Play Store download progress bubble and archive Android apps

Play Store download progress bubble and archive Android apps

Here’s an early look at new features coming to the Play Store, including the ability to archive unused Android apps to save space and includes preparations for a floating bubble for download progress.

About APK Insight: In this “APK Insight” post, we have decompiled the latest version of an application that Google uploaded to the Play Store. When we decompile these files (called APKs, in the case of Android apps), we can see various lines of code hinting at possible future features. Keep in mind that Google may or may not ship these features, and our interpretation of what they are may be imperfect. We will try to activate the ones that are closer to completion, to show you what they will look like in case they ship. With that in mind, read on.

Download progress bubble

Speaking from experience, there have been a few times where I have way too much time on my hands, a slow public internet connection and not nearly enough offline games on my phone. In those moments, I’ll find myself perusing the Play Store and installing some games to see what’s fun.

While one game is installing, I keep browsing to pass the time while waiting for the download to complete. A small problem, however, is that the download progress is only visible through notifications. It looks like Google is preparing a way to keep an eye on how your Android app downloads are going while you’re browsing the Play Store, with a bubble that floats over the page you’re on.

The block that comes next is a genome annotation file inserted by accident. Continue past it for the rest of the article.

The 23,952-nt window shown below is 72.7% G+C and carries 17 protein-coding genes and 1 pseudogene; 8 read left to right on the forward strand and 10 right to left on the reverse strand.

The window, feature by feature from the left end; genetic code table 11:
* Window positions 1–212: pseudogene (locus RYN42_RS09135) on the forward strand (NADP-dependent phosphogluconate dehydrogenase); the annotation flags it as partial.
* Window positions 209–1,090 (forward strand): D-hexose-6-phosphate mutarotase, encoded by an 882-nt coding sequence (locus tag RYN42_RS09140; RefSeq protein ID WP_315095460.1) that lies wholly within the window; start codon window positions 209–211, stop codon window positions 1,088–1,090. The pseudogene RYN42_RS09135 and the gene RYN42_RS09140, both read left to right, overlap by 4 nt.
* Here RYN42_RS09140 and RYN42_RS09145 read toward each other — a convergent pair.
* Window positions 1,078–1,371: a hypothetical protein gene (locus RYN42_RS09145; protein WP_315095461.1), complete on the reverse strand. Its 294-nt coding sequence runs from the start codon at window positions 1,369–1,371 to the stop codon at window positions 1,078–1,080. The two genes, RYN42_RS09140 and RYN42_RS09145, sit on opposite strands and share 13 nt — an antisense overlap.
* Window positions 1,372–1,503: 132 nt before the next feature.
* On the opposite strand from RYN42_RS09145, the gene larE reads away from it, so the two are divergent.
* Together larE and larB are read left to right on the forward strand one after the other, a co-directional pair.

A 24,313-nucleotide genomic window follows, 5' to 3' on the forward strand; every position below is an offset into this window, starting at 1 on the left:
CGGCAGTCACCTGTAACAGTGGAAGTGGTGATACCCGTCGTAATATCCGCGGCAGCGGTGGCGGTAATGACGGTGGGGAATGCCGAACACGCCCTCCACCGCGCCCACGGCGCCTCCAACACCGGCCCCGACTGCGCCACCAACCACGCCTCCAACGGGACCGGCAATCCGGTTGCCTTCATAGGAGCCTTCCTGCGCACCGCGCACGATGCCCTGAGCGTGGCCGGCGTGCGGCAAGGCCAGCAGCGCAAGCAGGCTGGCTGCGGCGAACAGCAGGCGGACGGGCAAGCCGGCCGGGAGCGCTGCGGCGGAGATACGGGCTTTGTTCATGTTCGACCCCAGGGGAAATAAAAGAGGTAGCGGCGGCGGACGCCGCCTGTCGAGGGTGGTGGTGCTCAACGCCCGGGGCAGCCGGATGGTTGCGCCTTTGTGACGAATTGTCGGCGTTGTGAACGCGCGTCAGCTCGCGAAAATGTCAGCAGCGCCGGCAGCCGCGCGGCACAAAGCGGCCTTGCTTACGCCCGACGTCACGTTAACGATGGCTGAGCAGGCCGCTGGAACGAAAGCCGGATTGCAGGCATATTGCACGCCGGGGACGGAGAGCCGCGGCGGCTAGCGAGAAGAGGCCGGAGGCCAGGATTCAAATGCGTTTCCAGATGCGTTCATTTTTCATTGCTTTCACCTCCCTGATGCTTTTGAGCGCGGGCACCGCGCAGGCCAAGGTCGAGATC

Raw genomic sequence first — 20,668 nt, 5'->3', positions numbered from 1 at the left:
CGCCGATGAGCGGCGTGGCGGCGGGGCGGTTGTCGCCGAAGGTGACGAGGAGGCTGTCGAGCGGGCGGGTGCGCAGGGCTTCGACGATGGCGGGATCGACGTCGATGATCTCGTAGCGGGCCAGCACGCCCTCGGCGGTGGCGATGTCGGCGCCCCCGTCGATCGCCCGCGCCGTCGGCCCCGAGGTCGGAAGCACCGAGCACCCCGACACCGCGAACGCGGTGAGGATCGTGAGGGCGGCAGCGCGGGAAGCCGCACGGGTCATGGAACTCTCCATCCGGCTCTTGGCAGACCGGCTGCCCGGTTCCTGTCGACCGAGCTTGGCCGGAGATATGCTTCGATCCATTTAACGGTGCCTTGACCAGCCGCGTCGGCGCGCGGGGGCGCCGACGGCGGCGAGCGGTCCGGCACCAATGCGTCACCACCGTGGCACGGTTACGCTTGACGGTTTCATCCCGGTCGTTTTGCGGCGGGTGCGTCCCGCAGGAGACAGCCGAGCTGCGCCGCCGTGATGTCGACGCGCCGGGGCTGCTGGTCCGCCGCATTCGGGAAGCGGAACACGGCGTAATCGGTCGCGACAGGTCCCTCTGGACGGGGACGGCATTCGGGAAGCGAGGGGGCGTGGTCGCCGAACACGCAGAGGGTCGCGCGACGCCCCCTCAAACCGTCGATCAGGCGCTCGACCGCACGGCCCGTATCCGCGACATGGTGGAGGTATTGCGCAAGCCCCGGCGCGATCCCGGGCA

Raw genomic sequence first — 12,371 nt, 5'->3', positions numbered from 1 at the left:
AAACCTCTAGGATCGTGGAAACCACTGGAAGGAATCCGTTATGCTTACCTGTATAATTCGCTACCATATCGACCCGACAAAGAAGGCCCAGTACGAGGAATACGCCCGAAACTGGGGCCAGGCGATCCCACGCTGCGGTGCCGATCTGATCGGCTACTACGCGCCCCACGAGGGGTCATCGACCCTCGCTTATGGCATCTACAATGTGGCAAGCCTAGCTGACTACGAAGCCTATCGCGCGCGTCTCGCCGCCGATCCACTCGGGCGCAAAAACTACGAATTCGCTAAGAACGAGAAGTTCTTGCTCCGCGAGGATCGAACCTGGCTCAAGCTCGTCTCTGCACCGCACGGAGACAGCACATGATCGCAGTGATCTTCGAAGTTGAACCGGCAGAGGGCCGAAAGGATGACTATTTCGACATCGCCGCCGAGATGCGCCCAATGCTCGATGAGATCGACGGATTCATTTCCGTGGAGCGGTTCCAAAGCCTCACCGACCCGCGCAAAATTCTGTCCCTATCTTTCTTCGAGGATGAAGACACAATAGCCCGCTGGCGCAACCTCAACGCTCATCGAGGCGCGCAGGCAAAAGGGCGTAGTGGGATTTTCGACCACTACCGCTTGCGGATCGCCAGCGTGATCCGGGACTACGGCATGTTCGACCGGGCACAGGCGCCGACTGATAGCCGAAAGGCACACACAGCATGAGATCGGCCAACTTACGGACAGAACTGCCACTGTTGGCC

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Our team has force-activated the upcoming feature, starting with a new “Show installation progress bubble” in Play Store’s notification settings.

Once enabled, you’ll get a floating bubble showing the progress of the current app being installed. Like other bubbles in Android, you can move it around the screen wherever you want, or drag it to the bottom to dismiss it. Perhaps a minor feature in the grand scheme of things, but it’s certainly practical.

Archiving of Android apps

Meanwhile, as part of November’s “Google System Updates,” the company announced that “app archiving” would soon be coming as a way to save space on your Android phone. Archiving is primarily intended for devices that lack storage space, so you can uninstall an Android app but keep all your personal data for the app.

Although the feature is set to launch soon, it is yet to be rolled out to our devices. Instead, our team force-activated the Play Store’s app archiving feature to provide a small demonstration. In this example, our Dylan Roussel was able to archive the Fitbit app, which uninstalls it from the phone.

When you return to Fitbit’s Play Store listing, the “Install” button will be replaced with “Restore”. Restoring an archived app brings you to a dedicated page, instead of just happening in the background like a traditional install would. Once the app has been restored this way, everything is exactly as you left it, meaning you don’t need to sign in to an account again.

Thanks to the JEB Decompiler, which some APK Insight teardowns take advantage of.

Dylan Roussel contributed to this article.

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